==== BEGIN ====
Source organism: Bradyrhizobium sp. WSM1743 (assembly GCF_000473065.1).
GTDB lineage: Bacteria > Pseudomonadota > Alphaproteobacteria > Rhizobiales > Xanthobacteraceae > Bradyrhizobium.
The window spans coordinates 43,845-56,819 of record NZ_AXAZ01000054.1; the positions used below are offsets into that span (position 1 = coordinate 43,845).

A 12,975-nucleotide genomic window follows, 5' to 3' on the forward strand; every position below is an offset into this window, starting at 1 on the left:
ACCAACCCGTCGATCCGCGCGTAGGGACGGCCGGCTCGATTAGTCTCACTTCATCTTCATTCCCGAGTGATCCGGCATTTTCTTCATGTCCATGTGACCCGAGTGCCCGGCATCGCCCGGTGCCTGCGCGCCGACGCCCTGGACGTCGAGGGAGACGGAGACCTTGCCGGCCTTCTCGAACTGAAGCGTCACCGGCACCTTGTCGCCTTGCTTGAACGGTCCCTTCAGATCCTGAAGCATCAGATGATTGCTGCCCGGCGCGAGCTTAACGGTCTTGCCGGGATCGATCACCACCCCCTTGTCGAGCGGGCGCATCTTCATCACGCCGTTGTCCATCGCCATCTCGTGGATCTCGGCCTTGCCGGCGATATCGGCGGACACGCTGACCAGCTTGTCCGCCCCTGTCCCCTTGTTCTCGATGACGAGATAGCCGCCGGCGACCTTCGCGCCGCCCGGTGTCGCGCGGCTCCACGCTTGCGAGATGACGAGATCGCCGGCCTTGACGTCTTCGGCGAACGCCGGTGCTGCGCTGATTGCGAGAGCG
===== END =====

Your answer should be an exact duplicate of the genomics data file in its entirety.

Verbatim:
Source organism: Bradyrhizobium sp. WSM1743 (assembly GCF_000473065.1).
GTDB lineage: Bacteria > Pseudomonadota > Alphaproteobacteria > Rhizobiales > Xanthobacteraceae > Bradyrhizobium.
The window spans coordinates 43,845-56,819 of record NZ_AXAZ01000054.1; the positions used below are offsets into that span (position 1 = coordinate 43,845).

A 12,975-nucleotide genomic window follows, 5' to 3' on the forward strand; every position below is an offset into this window, starting at 1 on the left:
ACCAACCCGTCGATCCGCGCGTAGGGACGGCCGGCTCGATTAGTCTCACTTCATCTTCATTCCCGAGTGATCCGGCATTTTCTTCATGTCCATGTGACCCGAGTGCCCGGCATCGCCCGGTGCCTGCGCGCCGACGCCCTGGACGTCGAGGGAGACGGAGACCTTGCCGGCCTTCTCGAACTGAAGCGTCACCGGCACCTTGTCGCCTTGCTTGAACGGTCCCTTCAGATCCTGAAGCATCAGATGATTGCTGCCCGGCGCGAGCTTAACGGTCTTGCCGGGATCGATCACCACCCCCTTGTCGAGCGGGCGCATCTTCATCACGCCGTTGTCCATCGCCATCTCGTGGATCTCGGCCTTGCCGGCGATATCGGCGGACACGCTGACCAGCTTGTCCGCCCCTGTCCCCTTGTTCTCGATGACGAGATAGCCGCCGGCGACCTTCGCGCCGCCCGGTGTCGCGCGGCTCCACGCTTGCGAGATGACGAGATCGCCGGCCTTGACGTCTTCGGCGAACGCCGGTGCTGCGCTGATTGCGAGAGCG